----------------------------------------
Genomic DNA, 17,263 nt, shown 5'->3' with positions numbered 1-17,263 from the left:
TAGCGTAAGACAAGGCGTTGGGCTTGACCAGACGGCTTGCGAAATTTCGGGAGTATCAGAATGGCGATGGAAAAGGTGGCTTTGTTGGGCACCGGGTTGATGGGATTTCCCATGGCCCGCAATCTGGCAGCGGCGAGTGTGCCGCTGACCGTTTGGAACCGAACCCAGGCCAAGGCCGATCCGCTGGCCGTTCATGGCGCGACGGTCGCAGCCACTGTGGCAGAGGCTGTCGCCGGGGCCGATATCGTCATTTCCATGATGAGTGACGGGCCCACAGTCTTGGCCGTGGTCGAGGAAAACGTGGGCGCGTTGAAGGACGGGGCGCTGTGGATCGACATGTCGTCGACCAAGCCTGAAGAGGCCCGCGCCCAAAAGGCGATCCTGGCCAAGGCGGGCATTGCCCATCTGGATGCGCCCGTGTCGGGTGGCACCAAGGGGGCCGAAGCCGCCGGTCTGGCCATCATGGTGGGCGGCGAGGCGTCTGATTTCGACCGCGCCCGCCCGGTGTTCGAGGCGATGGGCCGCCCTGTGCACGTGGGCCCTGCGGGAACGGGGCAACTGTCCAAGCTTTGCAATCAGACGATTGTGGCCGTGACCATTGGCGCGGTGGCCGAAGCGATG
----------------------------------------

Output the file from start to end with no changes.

Genomic DNA, 17,263 nt, shown 5'->3' with positions numbered 1-17,263 from the left:
TAGCGTAAGACAAGGCGTTGGGCTTGACCAGACGGCTTGCGAAATTTCGGGAGTATCAGAATGGCGATGGAAAAGGTGGCTTTGTTGGGCACCGGGTTGATGGGATTTCCCATGGCCCGCAATCTGGCAGCGGCGAGTGTGCCGCTGACCGTTTGGAACCGAACCCAGGCCAAGGCCGATCCGCTGGCCGTTCATGGCGCGACGGTCGCAGCCACTGTGGCAGAGGCTGTCGCCGGGGCCGATATCGTCATTTCCATGATGAGTGACGGGCCCACAGTCTTGGCCGTGGTCGAGGAAAACGTGGGCGCGTTGAAGGACGGGGCGCTGTGGATCGACATGTCGTCGACCAAGCCTGAAGAGGCCCGCGCCCAAAAGGCGATCCTGGCCAAGGCGGGCATTGCCCATCTGGATGCGCCCGTGTCGGGTGGCACCAAGGGGGCCGAAGCCGCCGGTCTGGCCATCATGGTGGGCGGCGAGGCGTCTGATTTCGACCGCGCCCGCCCGGTGTTCGAGGCGATGGGCCGCCCTGTGCACGTGGGCCCTGCGGGAACGGGGCAACTGTCCAAGCTTTGCAATCAGACGATTGTGGCCGTGACCATTGGCGCGGTGGCCGAAGCGATG